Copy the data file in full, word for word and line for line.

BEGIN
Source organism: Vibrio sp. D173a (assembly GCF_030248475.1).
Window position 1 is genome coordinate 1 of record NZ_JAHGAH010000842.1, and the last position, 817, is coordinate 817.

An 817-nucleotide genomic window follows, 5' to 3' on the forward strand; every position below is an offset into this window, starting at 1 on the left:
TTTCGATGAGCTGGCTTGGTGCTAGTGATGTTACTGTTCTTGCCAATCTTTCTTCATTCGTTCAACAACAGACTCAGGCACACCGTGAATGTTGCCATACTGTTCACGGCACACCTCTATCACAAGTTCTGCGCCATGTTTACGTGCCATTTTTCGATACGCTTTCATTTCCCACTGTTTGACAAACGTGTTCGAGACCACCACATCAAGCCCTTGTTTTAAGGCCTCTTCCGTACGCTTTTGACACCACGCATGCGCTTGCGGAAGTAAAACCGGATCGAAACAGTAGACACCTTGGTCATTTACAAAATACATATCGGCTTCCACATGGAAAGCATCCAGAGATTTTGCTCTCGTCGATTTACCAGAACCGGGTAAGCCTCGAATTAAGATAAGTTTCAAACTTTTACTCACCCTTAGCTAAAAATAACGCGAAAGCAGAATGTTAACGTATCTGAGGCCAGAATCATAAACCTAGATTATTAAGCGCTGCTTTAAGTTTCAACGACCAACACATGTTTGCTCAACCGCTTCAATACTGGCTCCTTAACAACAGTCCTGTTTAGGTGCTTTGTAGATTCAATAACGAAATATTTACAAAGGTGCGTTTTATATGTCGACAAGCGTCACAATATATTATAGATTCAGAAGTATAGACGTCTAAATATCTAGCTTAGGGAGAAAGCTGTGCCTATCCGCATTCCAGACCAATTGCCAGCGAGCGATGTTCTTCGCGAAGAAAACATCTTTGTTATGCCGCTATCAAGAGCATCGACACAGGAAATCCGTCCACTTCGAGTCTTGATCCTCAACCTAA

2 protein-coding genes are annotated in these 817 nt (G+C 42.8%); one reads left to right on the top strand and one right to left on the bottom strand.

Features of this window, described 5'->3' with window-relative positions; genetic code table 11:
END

Source organism: Vibrio sp. D173a (assembly GCF_030248475.1).
Window position 1 is genome coordinate 1 of record NZ_JAHGAH010000842.1, and the last position, 817, is coordinate 817.

An 817-nucleotide genomic window follows, 5' to 3' on the forward strand; every position below is an offset into this window, starting at 1 on the left:
TTTCGATGAGCTGGCTTGGTGCTAGTGATGTTACTGTTCTTGCCAATCTTTCTTCATTCGTTCAACAACAGACTCAGGCACACCGTGAATGTTGCCATACTGTTCACGGCACACCTCTATCACAAGTTCTGCGCCATGTTTACGTGCCATTTTTCGATACGCTTTCATTTCCCACTGTTTGACAAACGTGTTCGAGACCACCACATCAAGCCCTTGTTTTAAGGCCTCTTCCGTACGCTTTTGACACCACGCATGCGCTTGCGGAAGTAAAACCGGATCGAAACAGTAGACACCTTGGTCATTTACAAAATACATATCGGCTTCCACATGGAAAGCATCCAGAGATTTTGCTCTCGTCGATTTACCAGAACCGGGTAAGCCTCGAATTAAGATAAGTTTCAAACTTTTACTCACCCTTAGCTAAAAATAACGCGAAAGCAGAATGTTAACGTATCTGAGGCCAGAATCATAAACCTAGATTATTAAGCGCTGCTTTAAGTTTCAACGACCAACACATGTTTGCTCAACCGCTTCAATACTGGCTCCTTAACAACAGTCCTGTTTAGGTGCTTTGTAGATTCAATAACGAAATATTTACAAAGGTGCGTTTTATATGTCGACAAGCGTCACAATATATTATAGATTCAGAAGTATAGACGTCTAAATATCTAGCTTAGGGAGAAAGCTGTGCCTATCCGCATTCCAGACCAATTGCCAGCGAGCGATGTTCTTCGCGAAGAAAACATCTTTGTTATGCCGCTATCAAGAGCATCGACACAGGAAATCCGTCCACTTCGAGTCTTGATCCTCAACCTAA

2 protein-coding genes are annotated in these 817 nt (G+C 42.8%); one reads left to right on the top strand and one right to left on the bottom strand.

Features of this window, described 5'->3' with window-relative positions; genetic code table 11: